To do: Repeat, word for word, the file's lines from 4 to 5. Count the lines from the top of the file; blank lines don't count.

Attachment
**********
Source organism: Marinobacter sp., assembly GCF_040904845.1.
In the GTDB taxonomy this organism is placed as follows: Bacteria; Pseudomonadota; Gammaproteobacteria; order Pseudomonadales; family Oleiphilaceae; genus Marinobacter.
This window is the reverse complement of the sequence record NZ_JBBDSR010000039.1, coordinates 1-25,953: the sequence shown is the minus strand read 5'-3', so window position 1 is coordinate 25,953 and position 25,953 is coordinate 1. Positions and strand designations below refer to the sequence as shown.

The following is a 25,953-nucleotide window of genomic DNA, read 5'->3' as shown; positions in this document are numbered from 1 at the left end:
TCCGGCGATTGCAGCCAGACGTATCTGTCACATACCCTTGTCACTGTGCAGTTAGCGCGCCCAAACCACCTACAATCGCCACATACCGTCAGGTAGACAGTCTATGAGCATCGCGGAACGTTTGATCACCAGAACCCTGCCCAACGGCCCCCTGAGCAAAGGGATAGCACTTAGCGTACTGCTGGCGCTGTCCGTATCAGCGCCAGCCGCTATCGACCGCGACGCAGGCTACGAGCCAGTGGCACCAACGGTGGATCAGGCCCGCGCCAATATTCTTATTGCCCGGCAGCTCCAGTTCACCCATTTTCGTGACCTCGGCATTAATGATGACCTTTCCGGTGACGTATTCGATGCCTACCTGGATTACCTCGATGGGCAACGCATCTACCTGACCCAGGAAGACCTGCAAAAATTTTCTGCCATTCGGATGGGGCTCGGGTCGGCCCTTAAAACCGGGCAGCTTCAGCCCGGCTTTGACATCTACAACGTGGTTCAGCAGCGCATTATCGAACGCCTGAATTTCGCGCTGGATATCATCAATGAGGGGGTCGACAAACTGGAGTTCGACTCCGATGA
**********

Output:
The following is a 25,953-nucleotide window of genomic DNA, read 5'->3' as shown; positions in this document are numbered from 1 at the left end:
TCCGGCGATTGCAGCCAGACGTATCTGTCACATACCCTTGTCACTGTGCAGTTAGCGCGCCCAAACCACCTACAATCGCCACATACCGTCAGGTAGACAGTCTATGAGCATCGCGGAACGTTTGATCACCAGAACCCTGCCCAACGGCCCCCTGAGCAAAGGGATAGCACTTAGCGTACTGCTGGCGCTGTCCGTATCAGCGCCAGCCGCTATCGACCGCGACGCAGGCTACGAGCCAGTGGCACCAACGGTGGATCAGGCCCGCGCCAATATTCTTATTGCCCGGCAGCTCCAGTTCACCCATTTTCGTGACCTCGGCATTAATGATGACCTTTCCGGTGACGTATTCGATGCCTACCTGGATTACCTCGATGGGCAACGCATCTACCTGACCCAGGAAGACCTGCAAAAATTTTCTGCCATTCGGATGGGGCTCGGGTCGGCCCTTAAAACCGGGCAGCTTCAGCCCGGCTTTGACATCTACAACGTGGTTCAGCAGCGCATTATCGAACGCCTGAATTTCGCGCTGGATATCATCAATGAGGGGGTCGACAAACTGGAGTTCGACTCCGATGA